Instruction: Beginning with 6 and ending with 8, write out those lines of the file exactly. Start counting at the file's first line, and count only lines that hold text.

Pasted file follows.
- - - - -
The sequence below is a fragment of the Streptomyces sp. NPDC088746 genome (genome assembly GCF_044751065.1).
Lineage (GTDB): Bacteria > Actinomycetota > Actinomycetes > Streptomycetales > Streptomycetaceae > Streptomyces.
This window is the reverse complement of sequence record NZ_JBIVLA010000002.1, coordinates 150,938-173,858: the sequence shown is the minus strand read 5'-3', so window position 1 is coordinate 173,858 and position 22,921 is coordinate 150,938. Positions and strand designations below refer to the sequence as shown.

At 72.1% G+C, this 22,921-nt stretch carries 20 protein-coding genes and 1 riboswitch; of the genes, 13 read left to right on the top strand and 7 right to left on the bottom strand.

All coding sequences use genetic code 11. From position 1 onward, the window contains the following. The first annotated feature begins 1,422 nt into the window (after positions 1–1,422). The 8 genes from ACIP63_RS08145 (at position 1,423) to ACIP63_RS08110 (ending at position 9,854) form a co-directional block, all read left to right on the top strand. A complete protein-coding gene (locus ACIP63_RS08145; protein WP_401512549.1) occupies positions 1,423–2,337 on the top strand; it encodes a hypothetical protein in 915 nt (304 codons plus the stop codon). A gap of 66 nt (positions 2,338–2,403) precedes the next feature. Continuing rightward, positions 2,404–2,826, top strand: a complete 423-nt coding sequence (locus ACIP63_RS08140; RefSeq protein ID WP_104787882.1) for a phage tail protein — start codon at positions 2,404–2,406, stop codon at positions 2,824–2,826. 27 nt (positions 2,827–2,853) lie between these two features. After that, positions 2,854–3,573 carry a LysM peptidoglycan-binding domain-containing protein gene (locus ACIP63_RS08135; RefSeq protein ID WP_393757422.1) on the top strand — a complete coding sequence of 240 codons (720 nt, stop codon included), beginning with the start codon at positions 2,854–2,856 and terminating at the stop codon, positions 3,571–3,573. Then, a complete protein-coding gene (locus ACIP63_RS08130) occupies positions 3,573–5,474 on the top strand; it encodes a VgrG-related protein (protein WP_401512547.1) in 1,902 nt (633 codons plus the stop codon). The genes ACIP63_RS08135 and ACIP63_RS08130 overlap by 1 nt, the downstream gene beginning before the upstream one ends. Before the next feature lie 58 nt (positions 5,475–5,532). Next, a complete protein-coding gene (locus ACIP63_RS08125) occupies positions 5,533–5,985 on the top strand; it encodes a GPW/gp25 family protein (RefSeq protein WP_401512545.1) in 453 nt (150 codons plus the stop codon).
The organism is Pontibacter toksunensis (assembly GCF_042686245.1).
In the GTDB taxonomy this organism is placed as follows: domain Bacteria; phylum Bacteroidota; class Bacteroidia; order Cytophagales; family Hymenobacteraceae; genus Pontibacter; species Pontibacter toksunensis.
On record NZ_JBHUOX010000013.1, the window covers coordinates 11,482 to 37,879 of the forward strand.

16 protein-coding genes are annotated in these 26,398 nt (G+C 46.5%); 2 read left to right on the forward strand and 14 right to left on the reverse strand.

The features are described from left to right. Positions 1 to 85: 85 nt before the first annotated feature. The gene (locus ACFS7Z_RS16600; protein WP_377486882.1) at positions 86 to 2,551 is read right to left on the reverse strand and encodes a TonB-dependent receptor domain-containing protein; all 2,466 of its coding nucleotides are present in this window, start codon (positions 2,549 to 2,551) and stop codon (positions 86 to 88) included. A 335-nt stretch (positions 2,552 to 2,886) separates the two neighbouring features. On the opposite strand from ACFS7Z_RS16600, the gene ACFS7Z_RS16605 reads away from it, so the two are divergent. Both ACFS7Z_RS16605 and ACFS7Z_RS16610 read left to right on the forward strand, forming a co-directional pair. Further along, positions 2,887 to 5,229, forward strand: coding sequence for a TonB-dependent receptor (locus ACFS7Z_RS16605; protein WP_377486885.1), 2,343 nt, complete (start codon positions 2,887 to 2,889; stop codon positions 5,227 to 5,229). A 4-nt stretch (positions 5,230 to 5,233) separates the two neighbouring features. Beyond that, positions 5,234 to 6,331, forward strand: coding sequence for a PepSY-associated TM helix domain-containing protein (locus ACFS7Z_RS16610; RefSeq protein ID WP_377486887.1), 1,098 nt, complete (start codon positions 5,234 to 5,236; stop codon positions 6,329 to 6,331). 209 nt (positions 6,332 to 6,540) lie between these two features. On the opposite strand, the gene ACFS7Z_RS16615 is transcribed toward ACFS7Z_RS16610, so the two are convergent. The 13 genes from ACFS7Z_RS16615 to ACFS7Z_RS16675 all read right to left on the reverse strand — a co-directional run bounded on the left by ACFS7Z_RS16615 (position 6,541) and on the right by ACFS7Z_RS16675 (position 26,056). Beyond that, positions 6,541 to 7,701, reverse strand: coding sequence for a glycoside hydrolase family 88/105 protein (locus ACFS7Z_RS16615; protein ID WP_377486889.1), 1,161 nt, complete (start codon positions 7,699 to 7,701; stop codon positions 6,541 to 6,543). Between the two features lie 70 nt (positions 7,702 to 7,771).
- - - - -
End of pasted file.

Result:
The organism is Pontibacter toksunensis (assembly GCF_042686245.1).
In the GTDB taxonomy this organism is placed as follows: domain Bacteria; phylum Bacteroidota; class Bacteroidia; order Cytophagales; family Hymenobacteraceae; genus Pontibacter; species Pontibacter toksunensis.
On record NZ_JBHUOX010000013.1, the window covers coordinates 11,482 to 37,879 of the forward strand.